HP mended a vulnerability found in the HP Touchpoint Analytics software established by default on most HP computers operating Windows, a flaw enabling attackers to escalate facilities and execute arbitrary code utilizing SYSTEM privileges.
HP TouchPoint Analytics is a software that arrives pre-installed on most HP PCs in the form of a Windows service operating with top-level ‘NT AUTHORITY\SYSTEM’ permissions and constructed to collect hardware performance diagnostic information anonymously.
The local privilege escalation (LPE) exposure tracked as CVE-2019-6333 was discovered in the Open Hardware Monitor library utilized by HP’s monitoring software.
CVE-2019-6333 enables potential attackers to enforce malicious payloads utilizing system-level privileges and to demolish anti-malware detection by bypassing app whitelisting, a method generally used to prevent the performance of unknown or potentially vicious apps.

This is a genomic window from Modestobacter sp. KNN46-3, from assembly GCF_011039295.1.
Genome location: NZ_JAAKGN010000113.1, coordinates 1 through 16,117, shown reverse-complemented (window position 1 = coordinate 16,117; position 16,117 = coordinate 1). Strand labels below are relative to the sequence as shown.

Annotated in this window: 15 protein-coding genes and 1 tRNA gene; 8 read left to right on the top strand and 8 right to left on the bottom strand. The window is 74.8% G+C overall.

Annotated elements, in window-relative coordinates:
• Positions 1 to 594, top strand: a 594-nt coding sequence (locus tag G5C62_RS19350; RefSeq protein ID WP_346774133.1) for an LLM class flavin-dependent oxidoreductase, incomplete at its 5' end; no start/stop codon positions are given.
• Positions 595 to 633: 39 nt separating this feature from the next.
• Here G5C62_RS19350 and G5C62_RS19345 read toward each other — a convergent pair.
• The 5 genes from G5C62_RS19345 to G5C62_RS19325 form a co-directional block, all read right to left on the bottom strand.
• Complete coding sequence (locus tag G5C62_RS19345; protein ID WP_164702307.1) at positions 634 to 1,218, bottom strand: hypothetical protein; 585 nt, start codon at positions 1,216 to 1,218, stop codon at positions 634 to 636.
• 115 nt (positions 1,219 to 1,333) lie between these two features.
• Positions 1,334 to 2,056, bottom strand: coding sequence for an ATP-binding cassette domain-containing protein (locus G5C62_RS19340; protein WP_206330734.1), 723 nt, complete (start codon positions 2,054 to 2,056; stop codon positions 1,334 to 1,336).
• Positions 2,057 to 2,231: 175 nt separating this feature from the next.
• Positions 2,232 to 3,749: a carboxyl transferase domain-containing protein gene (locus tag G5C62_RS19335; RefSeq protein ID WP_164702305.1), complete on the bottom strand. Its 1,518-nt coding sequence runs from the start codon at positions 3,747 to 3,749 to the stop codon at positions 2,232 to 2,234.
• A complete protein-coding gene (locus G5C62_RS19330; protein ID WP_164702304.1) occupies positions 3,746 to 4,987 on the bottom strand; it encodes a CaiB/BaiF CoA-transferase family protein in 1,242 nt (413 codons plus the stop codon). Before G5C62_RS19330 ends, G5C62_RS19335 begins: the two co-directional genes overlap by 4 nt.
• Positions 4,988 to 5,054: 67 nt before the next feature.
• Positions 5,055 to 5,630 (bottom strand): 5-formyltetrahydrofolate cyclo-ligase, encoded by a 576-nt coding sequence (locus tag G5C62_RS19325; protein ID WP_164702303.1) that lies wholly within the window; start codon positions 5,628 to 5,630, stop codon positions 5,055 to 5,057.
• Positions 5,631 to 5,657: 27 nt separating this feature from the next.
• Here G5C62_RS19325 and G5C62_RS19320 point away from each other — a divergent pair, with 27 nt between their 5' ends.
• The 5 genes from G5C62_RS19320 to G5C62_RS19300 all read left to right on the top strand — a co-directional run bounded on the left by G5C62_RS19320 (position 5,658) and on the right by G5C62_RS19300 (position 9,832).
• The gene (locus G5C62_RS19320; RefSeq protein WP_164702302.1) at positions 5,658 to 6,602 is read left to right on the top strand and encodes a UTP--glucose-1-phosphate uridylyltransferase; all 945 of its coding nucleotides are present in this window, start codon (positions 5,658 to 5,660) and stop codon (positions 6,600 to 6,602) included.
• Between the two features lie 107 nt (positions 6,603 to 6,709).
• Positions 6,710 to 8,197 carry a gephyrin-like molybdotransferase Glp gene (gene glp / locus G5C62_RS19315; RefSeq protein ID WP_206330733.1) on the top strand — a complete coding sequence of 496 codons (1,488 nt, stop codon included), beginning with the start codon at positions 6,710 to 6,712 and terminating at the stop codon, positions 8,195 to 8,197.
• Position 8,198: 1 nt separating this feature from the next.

DLL search-order hijacking drawbacks like this are commonly exploited in the later stage of malicious assaults after the targeted machines have already been penetrated, making it feasible to elevate permissions to increase persistence and further jeopardize the now compromised network.
“HP Touchpoint Analytics boats as a default monitoring component of maximum HP Windows laptops and desktops,” as said by SafeBreach.
“HP repaired the vulnerability but SafeBreach researchers think that any machine utilizing the Open Hardware Library was in danger.”
The vulnerability found out by SafeBreach Labs security experimenter Peleg Hadar and documented to HP on July 4 impacts all editions of HP Touchpoint Analytics Client under 18.104.22.16827.
Hadar tells that the security problem is caused by the absence of safe DLL loading resulted in by using an uncontrolled search way and by not assessing if the DLLs it loads are ratified with digital certificates.
The experimenter discovered that the HP Touchpoint Analytics assistance — that arrives with high-permission-level entry to the computer’s hardware — packs a signed Open Hardware Monitor 3rd-party archive and three losing DLLs named atiadlxx.dll, atiadlxy.dll, and Nvapi64.dll from files within the Windows PATH environment variable.